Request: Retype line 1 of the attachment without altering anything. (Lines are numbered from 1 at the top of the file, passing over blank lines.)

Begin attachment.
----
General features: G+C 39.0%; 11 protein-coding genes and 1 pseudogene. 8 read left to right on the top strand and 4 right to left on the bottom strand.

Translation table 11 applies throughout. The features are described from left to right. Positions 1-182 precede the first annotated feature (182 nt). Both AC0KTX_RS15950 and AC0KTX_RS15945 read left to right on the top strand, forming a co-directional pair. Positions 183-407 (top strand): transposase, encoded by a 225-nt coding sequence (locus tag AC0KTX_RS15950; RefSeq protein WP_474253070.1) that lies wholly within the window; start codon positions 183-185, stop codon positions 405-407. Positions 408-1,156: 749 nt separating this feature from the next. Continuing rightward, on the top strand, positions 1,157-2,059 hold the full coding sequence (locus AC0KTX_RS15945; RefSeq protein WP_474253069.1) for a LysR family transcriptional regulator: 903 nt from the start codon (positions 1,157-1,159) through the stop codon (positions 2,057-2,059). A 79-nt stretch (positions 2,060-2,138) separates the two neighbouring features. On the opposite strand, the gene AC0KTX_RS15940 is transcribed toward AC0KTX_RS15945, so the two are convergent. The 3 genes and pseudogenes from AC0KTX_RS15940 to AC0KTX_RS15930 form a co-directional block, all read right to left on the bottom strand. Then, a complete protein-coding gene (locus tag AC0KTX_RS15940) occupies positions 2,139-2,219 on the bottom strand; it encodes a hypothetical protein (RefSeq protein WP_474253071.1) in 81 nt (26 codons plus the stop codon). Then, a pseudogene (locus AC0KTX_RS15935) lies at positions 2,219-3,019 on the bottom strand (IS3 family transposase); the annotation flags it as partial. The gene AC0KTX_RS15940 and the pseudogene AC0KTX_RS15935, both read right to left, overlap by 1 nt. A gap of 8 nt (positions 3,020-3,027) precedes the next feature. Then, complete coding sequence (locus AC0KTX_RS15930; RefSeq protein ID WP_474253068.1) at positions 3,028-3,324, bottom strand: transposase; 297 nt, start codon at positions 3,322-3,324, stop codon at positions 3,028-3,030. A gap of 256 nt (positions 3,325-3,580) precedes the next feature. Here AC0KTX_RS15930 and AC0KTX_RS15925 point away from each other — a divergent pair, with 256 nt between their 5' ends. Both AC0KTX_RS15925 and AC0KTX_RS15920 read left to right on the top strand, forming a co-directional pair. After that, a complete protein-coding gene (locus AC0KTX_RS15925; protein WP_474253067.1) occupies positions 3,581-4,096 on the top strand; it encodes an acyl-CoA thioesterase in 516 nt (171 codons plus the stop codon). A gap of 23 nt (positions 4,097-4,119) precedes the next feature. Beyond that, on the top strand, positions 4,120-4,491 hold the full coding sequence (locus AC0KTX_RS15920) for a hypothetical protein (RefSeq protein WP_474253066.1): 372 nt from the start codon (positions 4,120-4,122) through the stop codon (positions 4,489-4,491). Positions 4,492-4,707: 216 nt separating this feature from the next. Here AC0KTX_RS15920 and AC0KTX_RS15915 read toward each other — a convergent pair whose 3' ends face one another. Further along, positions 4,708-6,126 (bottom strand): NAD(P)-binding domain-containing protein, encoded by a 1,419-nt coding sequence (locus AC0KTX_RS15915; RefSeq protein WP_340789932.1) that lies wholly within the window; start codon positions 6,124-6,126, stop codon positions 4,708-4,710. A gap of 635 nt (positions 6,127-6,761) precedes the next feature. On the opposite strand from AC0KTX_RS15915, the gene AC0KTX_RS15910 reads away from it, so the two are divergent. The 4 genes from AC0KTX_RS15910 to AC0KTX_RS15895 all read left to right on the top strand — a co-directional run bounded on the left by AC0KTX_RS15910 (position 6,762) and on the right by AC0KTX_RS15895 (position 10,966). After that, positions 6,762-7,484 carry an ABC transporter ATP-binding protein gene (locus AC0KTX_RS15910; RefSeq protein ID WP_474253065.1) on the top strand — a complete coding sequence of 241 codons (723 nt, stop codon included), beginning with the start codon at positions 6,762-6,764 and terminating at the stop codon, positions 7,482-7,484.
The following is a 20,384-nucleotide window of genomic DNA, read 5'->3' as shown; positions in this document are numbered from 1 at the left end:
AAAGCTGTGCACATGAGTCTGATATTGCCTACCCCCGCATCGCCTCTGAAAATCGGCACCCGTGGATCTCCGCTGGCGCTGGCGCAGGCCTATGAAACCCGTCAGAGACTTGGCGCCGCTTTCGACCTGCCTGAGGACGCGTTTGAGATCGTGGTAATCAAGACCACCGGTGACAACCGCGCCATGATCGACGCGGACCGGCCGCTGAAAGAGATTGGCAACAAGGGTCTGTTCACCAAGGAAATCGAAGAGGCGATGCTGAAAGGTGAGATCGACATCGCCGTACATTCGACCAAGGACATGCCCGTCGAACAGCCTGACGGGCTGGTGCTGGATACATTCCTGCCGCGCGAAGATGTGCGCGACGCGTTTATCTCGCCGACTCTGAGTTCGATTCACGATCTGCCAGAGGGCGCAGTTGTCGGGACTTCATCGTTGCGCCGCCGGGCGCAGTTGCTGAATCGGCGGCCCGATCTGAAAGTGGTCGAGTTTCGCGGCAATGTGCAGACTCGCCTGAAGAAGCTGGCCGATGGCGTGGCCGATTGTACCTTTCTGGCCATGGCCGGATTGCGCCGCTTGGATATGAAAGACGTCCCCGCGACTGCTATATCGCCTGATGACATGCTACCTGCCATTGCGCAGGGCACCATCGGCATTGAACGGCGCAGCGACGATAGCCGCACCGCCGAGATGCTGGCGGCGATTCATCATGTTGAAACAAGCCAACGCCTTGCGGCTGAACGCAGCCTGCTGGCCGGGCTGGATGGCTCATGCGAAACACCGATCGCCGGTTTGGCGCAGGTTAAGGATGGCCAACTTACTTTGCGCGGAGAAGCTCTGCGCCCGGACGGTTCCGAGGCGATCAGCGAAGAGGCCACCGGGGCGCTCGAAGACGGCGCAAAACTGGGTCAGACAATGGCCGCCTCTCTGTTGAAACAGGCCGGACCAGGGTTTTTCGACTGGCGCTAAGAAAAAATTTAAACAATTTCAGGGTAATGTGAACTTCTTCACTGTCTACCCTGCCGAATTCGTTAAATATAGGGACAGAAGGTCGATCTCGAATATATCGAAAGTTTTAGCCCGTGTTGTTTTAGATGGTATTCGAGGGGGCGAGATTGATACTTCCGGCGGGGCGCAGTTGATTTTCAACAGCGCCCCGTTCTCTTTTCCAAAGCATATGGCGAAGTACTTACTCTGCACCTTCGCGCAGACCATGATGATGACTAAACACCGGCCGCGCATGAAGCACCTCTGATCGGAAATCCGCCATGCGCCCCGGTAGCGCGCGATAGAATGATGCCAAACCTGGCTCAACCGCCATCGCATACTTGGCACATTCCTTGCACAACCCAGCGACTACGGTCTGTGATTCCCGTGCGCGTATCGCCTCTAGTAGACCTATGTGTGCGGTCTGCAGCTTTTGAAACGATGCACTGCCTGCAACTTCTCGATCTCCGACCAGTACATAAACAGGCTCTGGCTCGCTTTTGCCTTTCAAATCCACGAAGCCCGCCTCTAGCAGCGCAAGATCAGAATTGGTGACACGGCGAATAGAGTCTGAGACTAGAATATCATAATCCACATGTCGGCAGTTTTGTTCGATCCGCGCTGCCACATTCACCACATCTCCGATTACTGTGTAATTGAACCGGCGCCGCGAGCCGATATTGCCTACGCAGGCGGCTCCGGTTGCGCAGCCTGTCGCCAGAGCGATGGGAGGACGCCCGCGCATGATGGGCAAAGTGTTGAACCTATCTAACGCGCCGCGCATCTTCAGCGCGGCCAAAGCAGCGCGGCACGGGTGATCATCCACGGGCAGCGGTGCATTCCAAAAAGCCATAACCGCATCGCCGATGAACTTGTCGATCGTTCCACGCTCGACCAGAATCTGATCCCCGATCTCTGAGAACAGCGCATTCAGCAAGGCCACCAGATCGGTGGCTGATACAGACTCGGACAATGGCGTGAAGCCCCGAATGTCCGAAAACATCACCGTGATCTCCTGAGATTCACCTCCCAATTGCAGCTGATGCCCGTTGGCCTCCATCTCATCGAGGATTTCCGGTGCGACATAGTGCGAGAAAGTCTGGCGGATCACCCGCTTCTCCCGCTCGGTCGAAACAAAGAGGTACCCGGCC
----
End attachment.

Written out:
General features: G+C 39.0%; 11 protein-coding genes and 1 pseudogene. 8 read left to right on the top strand and 4 right to left on the bottom strand.